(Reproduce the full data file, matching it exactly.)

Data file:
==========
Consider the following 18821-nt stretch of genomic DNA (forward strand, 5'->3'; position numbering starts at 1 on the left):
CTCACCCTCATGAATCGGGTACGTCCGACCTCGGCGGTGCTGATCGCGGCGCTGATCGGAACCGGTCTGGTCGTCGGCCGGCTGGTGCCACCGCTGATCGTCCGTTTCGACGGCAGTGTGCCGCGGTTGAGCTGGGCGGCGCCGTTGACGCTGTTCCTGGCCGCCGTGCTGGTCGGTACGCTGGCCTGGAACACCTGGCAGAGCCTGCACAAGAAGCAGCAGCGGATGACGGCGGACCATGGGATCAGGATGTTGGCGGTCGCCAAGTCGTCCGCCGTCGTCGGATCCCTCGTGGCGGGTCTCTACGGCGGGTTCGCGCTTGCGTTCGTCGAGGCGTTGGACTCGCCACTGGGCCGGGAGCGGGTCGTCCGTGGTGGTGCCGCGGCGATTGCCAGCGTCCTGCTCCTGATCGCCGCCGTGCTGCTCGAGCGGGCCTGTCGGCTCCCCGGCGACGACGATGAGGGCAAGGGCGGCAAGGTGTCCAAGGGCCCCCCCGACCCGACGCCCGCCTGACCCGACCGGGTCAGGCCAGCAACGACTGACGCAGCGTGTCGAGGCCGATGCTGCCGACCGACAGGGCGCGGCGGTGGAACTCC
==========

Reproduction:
Consider the following 18821-nt stretch of genomic DNA (forward strand, 5'->3'; position numbering starts at 1 on the left):
CTCACCCTCATGAATCGGGTACGTCCGACCTCGGCGGTGCTGATCGCGGCGCTGATCGGAACCGGTCTGGTCGTCGGCCGGCTGGTGCCACCGCTGATCGTCCGTTTCGACGGCAGTGTGCCGCGGTTGAGCTGGGCGGCGCCGTTGACGCTGTTCCTGGCCGCCGTGCTGGTCGGTACGCTGGCCTGGAACACCTGGCAGAGCCTGCACAAGAAGCAGCAGCGGATGACGGCGGACCATGGGATCAGGATGTTGGCGGTCGCCAAGTCGTCCGCCGTCGTCGGATCCCTCGTGGCGGGTCTCTACGGCGGGTTCGCGCTTGCGTTCGTCGAGGCGTTGGACTCGCCACTGGGCCGGGAGCGGGTCGTCCGTGGTGGTGCCGCGGCGATTGCCAGCGTCCTGCTCCTGATCGCCGCCGTGCTGCTCGAGCGGGCCTGTCGGCTCCCCGGCGACGACGATGAGGGCAAGGGCGGCAAGGTGTCCAAGGGCCCCCCCGACCCGACGCCCGCCTGACCCGACCGGGTCAGGCCAGCAACGACTGACGCAGCGTGTCGAGGCCGATGCTGCCGACCGACAGGGCGCGGCGGTGGAACTCC